Standing behind a long table of bright green asparagus and red and white radishes, Ben Walker motioned at the vegetables.
“Everything is blooming,” said Walker, a Parker County grower who sells his fruits and vegetables at Cowtown Farmers Market in Fort Worth. “This looks like a tremendous year.”
Bolstered by spring showers and mild temperatures, area farmers say they expect bumper crops and overflowing markets. Asparagus and spring onions have arrived. Strawberries and blackberries are on the way, and tomatoes and peaches will soon follow.
Walker, co-owner of B&G Gardens, is so busy harvesting asparagus — about 300 pounds a day — he hardly has time to farm the rest of his land. Most years, the farm produces 300 pounds for only a week or two during peak production. This year is different.
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“We cannot cut down asparagus fast enough,” said Walker, adding that plums, apricots and yes, even peaches, should be in abundant supply. “I can’t even find time to fertilize my fruit trees.”
So far this year, North Texas has recorded 11.71 inches of precipitation, including 2.60 inches in April alone.
Drought conditions remain, but rain and snow have given the region a shot of much-needed moisture, said Anthony Bain, meteorologist with the National Weather Service in Fort Worth.
“The drought has been going on for so many years,” Bain said. “It will take awhile for vegetation to recover and to make up for the deficit.”
At TinTop Farms in Weatherford, the winter storm in February that dumped several inches of snow on North Texas moistened the soil and insulated underground crops, said owner Larry Marrs. Now, the rain has provided a bounty of lettuce, spinach, onions and kohlrabi, a thick-skinned member of the cabbage family.
To survive the drought, the market diversified in past years, adding products that do not rely as heavily on weather, including locally roasted coffee, more baked goods and cheeses, farmers said. On a recent Saturday morning, Marrs sold out of his vegetables at Cowtown Farmers Market in just a couple of hours.
“It has been a tough go these past few years with the dry weather,” said Marrs, who has farmed since the 1970s. “But this year is looking like one of the best I have ever seen. Let’s hope that continues.”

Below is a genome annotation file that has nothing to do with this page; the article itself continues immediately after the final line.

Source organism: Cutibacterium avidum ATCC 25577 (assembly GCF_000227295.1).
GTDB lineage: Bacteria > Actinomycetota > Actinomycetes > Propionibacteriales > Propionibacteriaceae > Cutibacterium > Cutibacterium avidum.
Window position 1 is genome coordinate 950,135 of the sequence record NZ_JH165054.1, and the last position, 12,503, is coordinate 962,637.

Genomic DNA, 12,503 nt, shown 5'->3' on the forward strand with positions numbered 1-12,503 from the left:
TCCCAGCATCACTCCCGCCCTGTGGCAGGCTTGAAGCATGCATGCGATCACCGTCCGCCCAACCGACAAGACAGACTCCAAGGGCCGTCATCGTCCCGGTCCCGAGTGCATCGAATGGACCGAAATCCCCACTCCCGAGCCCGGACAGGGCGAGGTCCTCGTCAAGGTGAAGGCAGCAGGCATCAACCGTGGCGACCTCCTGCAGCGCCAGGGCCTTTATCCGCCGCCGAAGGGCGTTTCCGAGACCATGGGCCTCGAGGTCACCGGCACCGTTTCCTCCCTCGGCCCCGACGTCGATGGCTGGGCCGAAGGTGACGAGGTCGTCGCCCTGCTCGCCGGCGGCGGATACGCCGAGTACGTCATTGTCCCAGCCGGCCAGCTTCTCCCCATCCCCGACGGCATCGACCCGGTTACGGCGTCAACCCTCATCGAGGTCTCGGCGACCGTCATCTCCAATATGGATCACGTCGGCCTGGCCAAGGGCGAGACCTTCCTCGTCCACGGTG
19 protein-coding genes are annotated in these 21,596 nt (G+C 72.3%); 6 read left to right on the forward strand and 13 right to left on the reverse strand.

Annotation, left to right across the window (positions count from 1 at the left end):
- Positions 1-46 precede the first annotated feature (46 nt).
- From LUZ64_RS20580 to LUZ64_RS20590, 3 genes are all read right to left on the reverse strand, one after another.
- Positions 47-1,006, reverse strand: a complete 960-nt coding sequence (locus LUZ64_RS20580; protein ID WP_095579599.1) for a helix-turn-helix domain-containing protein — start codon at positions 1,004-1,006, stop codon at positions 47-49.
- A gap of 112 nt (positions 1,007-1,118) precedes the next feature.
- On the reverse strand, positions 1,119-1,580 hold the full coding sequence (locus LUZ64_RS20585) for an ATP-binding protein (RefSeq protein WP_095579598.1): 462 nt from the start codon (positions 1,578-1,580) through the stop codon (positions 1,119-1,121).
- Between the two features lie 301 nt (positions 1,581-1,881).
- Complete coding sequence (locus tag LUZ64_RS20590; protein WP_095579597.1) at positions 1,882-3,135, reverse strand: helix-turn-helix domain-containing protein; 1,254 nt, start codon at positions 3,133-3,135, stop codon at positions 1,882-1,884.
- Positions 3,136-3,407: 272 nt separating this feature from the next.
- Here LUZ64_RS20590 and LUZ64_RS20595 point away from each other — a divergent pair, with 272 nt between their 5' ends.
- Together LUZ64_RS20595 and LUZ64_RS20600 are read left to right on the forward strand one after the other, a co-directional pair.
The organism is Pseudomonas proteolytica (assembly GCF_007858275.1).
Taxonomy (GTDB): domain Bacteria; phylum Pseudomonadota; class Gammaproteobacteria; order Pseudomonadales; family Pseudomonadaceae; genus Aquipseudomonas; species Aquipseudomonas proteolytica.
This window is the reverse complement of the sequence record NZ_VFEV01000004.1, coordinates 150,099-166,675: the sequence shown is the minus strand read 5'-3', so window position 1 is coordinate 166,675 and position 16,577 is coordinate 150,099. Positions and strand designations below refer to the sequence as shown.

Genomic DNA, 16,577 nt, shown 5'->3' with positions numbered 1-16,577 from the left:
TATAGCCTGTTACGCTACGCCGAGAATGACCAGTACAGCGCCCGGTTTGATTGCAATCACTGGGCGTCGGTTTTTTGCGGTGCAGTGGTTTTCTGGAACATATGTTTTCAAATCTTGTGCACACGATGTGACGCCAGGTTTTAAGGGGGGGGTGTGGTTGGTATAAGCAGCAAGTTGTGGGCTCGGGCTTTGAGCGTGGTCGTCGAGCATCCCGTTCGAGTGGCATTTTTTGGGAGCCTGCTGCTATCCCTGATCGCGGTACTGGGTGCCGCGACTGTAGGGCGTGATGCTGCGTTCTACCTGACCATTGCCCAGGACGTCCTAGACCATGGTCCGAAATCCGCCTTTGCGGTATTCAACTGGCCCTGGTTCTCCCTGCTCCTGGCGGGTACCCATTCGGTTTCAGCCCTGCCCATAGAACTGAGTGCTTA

Parker County extension agent Jon Green said growers have reason to celebrate now that the region appears to have dodged any disastrous late freezes. In the past, he said, freezes in mid-April have destroyed once-promising peach crops.
“We are very optimistic at this point. It looks like a good year for peaches,” Green said. “Farmers are breathing easy now that we are out of the woods for a freeze.”
Not everyone is faring as well with the rain. At the Grapevine Farmers Market, which opened April 9, heavy showers have caused a delay in produce, like onions and greens, market manager Jack Morehead said. For now, farmers are selling plants, flowers and herbs, which are abundant, and citrus from South Texas.
“Some of our farmers can’t even get tractors in their fields because it’s so wet,” Morehead said. “You can occasionally have too much of a good thing.”
Sarah Bahari, 817-390-7056
Where to shop
A sampling of Tarrant County farmers markets:
Cowtown Farmers Market
▪ 3821 Southwest Blvd., Fort Worth
▪ 8 a.m.-noon on Saturdays; Will open Wednesdays in June
▪ Sells meats, breads, cheeses, eggs, soaps, herbs, plants, jams, jellies, relishes, fruits and veggies and more, all from with 150 miles.
Grapevine Farmers Market
▪ 325 Main Street, downtown Grapevine
▪ 8 a.m.-4 p.m. on Thursdays, Fridays and Saturdays
▪ Sells fruits and vegetables, pastries, jarred goods, olive oils and vinegars, plants and flowers.
Keller Farmers Market
▪ Keller Town Hall, 1100 Bear Creek Parkway, Keller
▪ Opens May 2, 8 a.m.-noon
▪ Sells fresh produce, meats, cheese, honey, eggs, baked goods and more, all from within 150 miles.
Mansfield Farmers Market
▪ 206 Smith St., downtown Mansfield
▪ Opens May 16, 8 a.m.-1 p.m.
▪ Sells fruits and vegetables but also antiques, plants and flowers, processed foods and more.